When you are first learning a new sport, it is difficult to understand how to get to the end goal that the sport requires, because you haven’t made that journey before. This can be a frustrating aspect of learning a new sport.
I’ve spent the past four months training my two Flat-Coats for AKC hunt tests, pushing to get Gryffin and me to the Master level (we earned our first two Master passes in September) and Ty to the Senior level. Gryffin is my first hunt test dog, so each new level is new for both of us. He’s had to suffer my field-training learning curve. One of my frustrations with learning how to prepare us for hunt tests is figuring out what we should be training on a day-to-day basis. What have I done to ease this frustration? I pull out my many books and saved magazines and read (and read and read). By nature, I am inclined to think that if one book on a topic is good, six is better. I’m like this no matter what I’m trying to learn, whether gardening, parenting, organizing, or dog training. I like to read a lot of similar and different ideas, and sift through and figure out what is likely to make the most sense to me and to my dogs. What issues are they having? What drills can we work on by ourselves or with one training partner to advance my dogs’ understanding of a given concept? I also talk to different trainers who’ve done advanced work AND whose training makes sense to me, as well as spending time training with them if possible.
Before I finished my first OTCh title on my Flat-Coated Retriever Tramp in 1991, I was really unsure about reaching that pinnacle, even though she had the needed 1st places and 40+ points. With the subsequent dogs with which I’ve earned an OTCh., I really never doubted that we’d get there, as long as I was willing to keep plugging away at the training and showing. When I start training a new dog, an OTCh. title is usually one of my lifetime goals for that dog, but I also know that it will take me several years to get there. How do I keep myself training when I know it’s going to take me a long time to get where I’m going? First of all, I want to build a strong foundation for the various sports I plan to do with that dog. I love teaching foundation work. I enjoy the step-wise progression towards the advanced exercises. Because there are lower-level titles that need to be earned before getting to the OTCh. level, I have those as intermediate goals.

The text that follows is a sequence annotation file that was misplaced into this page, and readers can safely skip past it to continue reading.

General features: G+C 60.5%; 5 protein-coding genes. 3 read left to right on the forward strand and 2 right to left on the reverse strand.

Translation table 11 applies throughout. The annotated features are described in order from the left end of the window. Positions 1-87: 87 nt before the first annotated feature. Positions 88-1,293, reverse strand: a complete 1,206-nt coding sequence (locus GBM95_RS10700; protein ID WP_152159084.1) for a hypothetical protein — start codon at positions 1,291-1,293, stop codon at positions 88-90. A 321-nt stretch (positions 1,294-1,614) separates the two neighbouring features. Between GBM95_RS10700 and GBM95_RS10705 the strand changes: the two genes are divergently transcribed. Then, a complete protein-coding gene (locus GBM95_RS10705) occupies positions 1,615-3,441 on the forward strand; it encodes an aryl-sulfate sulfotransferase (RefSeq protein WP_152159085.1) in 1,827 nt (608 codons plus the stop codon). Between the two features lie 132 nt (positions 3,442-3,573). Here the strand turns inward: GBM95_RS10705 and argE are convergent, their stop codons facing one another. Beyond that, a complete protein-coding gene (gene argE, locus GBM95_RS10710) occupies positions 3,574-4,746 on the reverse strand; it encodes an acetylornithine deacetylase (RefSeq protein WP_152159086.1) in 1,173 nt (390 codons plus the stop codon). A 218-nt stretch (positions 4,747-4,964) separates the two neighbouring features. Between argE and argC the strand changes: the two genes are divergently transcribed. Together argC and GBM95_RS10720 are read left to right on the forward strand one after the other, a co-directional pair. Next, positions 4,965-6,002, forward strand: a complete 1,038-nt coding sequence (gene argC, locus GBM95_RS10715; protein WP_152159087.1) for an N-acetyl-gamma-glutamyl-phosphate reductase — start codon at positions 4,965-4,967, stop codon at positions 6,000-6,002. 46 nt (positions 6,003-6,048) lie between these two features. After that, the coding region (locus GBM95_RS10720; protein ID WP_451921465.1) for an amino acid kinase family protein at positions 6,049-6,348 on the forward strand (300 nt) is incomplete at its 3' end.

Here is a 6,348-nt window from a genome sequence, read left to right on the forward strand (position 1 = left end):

Of course, when you are new to a sport, you don’t even know what concepts you need to prepare your dog for. This is when having a mentor to help guide you along the way is immeasurably helpful. Gail Dapogny, who taught the first Puppy K class I took in 1985, took me under her wing about a year into my training endeavors, and helped me catch the fever for both competition obedience and working for excellence with my dogs. In my area of the country (southeast Michigan), there are now numerous trainers, training schools, and clubs offering excellent training for competition obedience and agility. But what if you aren’t in such a lucky locale? Take yourself and a chair to some local obedience trials. Sit outside the rings and watch. Even better, volunteer to steward at a trial or fun match. You will learn a lot about what makes up a good performance, a poor performance, and an excellent performance. See how different exhibitors are with their dog(s). Do you like the way they work together? Find out where and how they train. Chances are that the well-prepared teams are either experienced or are fortunate to train with someone who is experienced. If you don’t have many local trials that you can attend, look for obedience performances on YouTube.
We each have a unique idea of what we like to see in a performance team. By watching numerous performances, you will start to develop an eye for what you are aiming for with your own dog. It might not be the same thing as I’m aiming for with my dogs. That’s one of the great things about obedience - there’s lots of room for different levels of goals.
It’s also not just about the goal, but the journey to that goal. As I wrote about in Setting Training Goals, I spend far more time training than trialing, and I look at trials as a test of our day-to-day training.
If you take your time developing a solid foundation with your dog, even if it takes a while, it pays dividends in the long run. It will make your time competing at trials more productive and successful.
Until next time, happy training!